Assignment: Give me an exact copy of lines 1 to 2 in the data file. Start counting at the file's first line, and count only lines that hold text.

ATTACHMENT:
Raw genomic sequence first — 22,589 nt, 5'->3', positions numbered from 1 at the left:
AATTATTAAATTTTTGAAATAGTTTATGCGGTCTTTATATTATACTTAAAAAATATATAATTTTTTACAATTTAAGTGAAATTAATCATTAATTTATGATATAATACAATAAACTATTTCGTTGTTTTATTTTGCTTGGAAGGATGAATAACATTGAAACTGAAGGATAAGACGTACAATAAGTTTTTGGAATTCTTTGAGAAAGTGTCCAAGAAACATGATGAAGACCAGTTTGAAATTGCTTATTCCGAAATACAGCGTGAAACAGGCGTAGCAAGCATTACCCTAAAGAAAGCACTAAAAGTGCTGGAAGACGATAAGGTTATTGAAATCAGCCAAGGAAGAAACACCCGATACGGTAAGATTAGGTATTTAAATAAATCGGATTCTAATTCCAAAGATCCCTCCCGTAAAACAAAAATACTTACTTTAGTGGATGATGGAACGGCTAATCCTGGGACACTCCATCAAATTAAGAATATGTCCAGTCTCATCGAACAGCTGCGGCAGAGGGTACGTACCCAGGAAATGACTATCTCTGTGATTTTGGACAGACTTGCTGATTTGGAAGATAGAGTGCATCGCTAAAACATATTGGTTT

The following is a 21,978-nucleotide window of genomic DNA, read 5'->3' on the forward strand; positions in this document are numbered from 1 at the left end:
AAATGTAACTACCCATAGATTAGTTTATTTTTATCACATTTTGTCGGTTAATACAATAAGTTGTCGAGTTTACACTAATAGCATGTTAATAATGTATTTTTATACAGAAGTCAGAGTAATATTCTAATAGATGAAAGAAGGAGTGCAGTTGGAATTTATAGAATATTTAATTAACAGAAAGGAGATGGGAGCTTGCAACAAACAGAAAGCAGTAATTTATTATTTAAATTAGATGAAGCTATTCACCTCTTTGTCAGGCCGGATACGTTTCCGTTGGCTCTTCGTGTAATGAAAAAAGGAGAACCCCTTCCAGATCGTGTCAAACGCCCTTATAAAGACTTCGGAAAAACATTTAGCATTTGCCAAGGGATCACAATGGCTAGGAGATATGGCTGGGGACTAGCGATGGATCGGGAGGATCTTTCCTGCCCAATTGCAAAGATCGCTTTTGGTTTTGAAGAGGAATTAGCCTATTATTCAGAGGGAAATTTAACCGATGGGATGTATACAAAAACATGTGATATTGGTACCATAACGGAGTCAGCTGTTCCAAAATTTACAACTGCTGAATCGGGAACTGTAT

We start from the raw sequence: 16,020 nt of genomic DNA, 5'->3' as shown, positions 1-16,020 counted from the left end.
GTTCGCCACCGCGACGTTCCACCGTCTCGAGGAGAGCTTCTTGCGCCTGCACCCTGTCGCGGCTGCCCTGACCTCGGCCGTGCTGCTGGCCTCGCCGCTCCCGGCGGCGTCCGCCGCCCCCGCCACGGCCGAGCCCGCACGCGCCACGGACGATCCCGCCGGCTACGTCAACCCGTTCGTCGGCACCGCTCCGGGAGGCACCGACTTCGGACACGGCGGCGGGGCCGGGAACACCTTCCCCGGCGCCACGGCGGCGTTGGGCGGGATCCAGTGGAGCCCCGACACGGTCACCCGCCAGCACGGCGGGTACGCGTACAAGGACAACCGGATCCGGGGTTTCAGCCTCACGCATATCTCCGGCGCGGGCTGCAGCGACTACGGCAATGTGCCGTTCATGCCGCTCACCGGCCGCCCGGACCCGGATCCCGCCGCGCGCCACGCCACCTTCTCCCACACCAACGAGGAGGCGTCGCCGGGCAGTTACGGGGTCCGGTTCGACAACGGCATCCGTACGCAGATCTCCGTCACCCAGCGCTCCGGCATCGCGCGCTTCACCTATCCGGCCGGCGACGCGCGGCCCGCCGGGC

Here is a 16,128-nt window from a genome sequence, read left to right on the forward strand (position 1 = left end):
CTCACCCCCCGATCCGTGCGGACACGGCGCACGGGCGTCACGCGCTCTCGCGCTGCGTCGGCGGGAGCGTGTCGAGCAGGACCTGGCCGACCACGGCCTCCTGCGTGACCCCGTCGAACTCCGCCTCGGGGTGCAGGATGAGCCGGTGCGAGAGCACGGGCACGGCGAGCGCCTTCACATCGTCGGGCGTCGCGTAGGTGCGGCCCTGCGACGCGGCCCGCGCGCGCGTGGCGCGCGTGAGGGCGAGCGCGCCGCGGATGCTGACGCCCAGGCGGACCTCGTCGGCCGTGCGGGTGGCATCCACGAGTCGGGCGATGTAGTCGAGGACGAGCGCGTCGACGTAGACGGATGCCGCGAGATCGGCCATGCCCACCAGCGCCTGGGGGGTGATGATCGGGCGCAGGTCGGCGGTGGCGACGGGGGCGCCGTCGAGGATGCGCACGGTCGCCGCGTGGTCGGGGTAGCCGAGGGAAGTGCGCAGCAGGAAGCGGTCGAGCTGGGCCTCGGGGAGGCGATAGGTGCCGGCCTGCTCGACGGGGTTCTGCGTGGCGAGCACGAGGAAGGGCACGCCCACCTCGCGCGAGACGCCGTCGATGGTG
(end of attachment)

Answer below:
Raw genomic sequence first — 22,589 nt, 5'->3', positions numbered from 1 at the left:
AATTATTAAATTTTTGAAATAGTTTATGCGGTCTTTATATTATACTTAAAAAATATATAATTTTTTACAATTTAAGTGAAATTAATCATTAATTTATGATATAATACAATAAACTATTTCGTTGTTTTATTTTGCTTGGAAGGATGAATAACATTGAAACTGAAGGATAAGACGTACAATAAGTTTTTGGAATTCTTTGAGAAAGTGTCCAAGAAACATGATGAAGACCAGTTTGAAATTGCTTATTCCGAAATACAGCGTGAAACAGGCGTAGCAAGCATTACCCTAAAGAAAGCACTAAAAGTGCTGGAAGACGATAAGGTTATTGAAATCAGCCAAGGAAGAAACACCCGATACGGTAAGATTAGGTATTTAAATAAATCGGATTCTAATTCCAAAGATCCCTCCCGTAAAACAAAAATACTTACTTTAGTGGATGATGGAACGGCTAATCCTGGGACACTCCATCAAATTAAGAATATGTCCAGTCTCATCGAACAGCTGCGGCAGAGGGTACGTACCCAGGAAATGACTATCTCTGTGATTTTGGACAGACTTGCTGATTTGGAAGATAGAGTGCATCGCTAAAACATATTGGTTT